9:43 10 minutes, 10 years, 2 different lives
    11:57 Poverty, $500 per month basic income (Yang)
    13:48 Exceptionalism

    14:47 Freedom Rides And Roads

  8. Why was a cis man given a platform for this talk when it could have been given to a Latinx nonbinary person or other marginalized group?

  9. We can not satisfies all the "phobia" and "ism" . It is contradict with each other believes and stands. However, certain problem such as poverty, climate change is something i believe we will working and surely agree to solve it together.

  10. "Our society is structured for this." Yes, and plants are 'structured' to orient themselves towards the sunlight.
    Unequal outcomes can also be the result of emergent structures, not simply poor human planning.

  11. I applaud your resolve, for running head first into a problem and working for a good solution. I hope that your time in office doesn't jade your ideals, nor do you become apathetic to the issues you once personally knew. I also hope you don't work to solve the problems of some by creating problems for others.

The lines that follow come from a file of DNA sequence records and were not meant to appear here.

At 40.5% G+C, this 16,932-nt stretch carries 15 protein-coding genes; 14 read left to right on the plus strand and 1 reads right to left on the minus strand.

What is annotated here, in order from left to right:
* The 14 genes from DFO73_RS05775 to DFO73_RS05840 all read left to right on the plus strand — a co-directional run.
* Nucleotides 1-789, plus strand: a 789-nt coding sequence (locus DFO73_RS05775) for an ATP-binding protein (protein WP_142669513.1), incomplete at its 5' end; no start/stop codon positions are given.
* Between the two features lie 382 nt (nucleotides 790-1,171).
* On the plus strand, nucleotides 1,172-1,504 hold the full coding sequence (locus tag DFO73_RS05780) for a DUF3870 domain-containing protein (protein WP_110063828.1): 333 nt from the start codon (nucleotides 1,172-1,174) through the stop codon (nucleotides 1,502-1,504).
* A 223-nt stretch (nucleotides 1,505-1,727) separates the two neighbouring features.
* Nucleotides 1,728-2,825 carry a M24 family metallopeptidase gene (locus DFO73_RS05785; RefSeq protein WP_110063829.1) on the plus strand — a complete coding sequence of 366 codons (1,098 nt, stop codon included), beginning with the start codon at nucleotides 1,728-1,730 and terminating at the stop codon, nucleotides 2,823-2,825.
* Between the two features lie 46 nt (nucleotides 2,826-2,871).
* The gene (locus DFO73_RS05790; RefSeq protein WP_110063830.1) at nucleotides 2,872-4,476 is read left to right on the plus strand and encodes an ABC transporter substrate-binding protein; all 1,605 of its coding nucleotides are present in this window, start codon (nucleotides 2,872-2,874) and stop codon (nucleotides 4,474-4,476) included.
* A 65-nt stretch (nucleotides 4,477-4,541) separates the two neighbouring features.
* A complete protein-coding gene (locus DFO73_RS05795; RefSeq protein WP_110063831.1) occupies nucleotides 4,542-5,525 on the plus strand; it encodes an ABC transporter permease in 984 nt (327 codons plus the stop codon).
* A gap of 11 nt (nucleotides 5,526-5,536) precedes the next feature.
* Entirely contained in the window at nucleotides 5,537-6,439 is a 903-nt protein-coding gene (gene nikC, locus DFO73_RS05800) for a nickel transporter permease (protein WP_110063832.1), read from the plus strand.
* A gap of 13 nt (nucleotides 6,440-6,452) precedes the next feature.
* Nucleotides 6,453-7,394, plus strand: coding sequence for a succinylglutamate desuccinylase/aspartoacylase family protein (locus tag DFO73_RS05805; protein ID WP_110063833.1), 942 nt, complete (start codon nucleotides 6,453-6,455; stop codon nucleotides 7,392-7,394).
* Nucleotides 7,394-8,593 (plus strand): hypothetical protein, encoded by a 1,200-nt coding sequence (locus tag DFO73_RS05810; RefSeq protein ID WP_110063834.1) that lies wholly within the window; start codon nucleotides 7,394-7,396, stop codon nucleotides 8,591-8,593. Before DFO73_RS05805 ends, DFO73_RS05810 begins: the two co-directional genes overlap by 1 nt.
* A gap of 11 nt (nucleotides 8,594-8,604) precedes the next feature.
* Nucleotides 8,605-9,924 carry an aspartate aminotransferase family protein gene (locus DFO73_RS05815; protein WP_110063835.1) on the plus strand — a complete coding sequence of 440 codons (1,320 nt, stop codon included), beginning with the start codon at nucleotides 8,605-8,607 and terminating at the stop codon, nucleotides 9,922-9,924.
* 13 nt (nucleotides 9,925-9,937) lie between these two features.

12. Oh someone is trying to actually go a different way than the people before him did and they clearly failed.
    Conservatives:
    That's not right let the free market deal with anything

  13. what a gross misinterpretation of the parable Jesus spoke… The Good Samaritan. The main idea is good but everything else this man was adding to the story was not what Jesus what talking about. Read it for yourself from the original author.

    25 On one occasion an expert in the law stood up to test Jesus. “Teacher,” he asked, “what must I do to inherit eternal life?”

    26 “What is written in the Law?” he replied. “How do you read it?”

    27 He answered, “‘Love the Lord your God with all your heart and with all your soul and with all your strength and with all your mind’[a]; and, ‘Love your neighbor as yourself.’[b]”

    28 “You have answered correctly,” Jesus replied. “Do this and you will live.”

    29 But he wanted to justify himself, so he asked Jesus, “And who is my neighbor?”